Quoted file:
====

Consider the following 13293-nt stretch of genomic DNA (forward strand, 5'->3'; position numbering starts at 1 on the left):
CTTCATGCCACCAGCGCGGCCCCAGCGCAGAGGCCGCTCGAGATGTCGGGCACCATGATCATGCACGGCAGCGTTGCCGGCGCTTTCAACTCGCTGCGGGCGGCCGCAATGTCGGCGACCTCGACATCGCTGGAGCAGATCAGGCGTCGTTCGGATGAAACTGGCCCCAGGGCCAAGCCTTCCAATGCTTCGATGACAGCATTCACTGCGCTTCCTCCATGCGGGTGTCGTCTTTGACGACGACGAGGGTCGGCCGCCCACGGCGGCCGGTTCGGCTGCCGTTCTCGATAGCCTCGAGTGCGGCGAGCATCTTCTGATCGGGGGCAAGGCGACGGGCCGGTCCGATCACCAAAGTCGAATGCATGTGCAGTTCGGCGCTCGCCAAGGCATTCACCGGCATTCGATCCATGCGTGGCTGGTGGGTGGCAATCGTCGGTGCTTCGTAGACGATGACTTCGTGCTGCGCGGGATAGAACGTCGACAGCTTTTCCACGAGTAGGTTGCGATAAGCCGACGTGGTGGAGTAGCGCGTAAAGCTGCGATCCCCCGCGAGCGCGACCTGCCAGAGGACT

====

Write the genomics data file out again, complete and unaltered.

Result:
Consider the following 13293-nt stretch of genomic DNA (forward strand, 5'->3'; position numbering starts at 1 on the left):
CTTCATGCCACCAGCGCGGCCCCAGCGCAGAGGCCGCTCGAGATGTCGGGCACCATGATCATGCACGGCAGCGTTGCCGGCGCTTTCAACTCGCTGCGGGCGGCCGCAATGTCGGCGACCTCGACATCGCTGGAGCAGATCAGGCGTCGTTCGGATGAAACTGGCCCCAGGGCCAAGCCTTCCAATGCTTCGATGACAGCATTCACTGCGCTTCCTCCATGCGGGTGTCGTCTTTGACGACGACGAGGGTCGGCCGCCCACGGCGGCCGGTTCGGCTGCCGTTCTCGATAGCCTCGAGTGCGGCGAGCATCTTCTGATCGGGGGCAAGGCGACGGGCCGGTCCGATCACCAAAGTCGAATGCATGTGCAGTTCGGCGCTCGCCAAGGCATTCACCGGCATTCGATCCATGCGTGGCTGGTGGGTGGCAATCGTCGGTGCTTCGTAGACGATGACTTCGTGCTGCGCGGGATAGAACGTCGACAGCTTTTCCACGAGTAGGTTGCGATAAGCCGACGTGGTGGAGTAGCGCGTAAAGCTGCGATCCCCCGCGAGCGCGACCTGCCAGAGGACT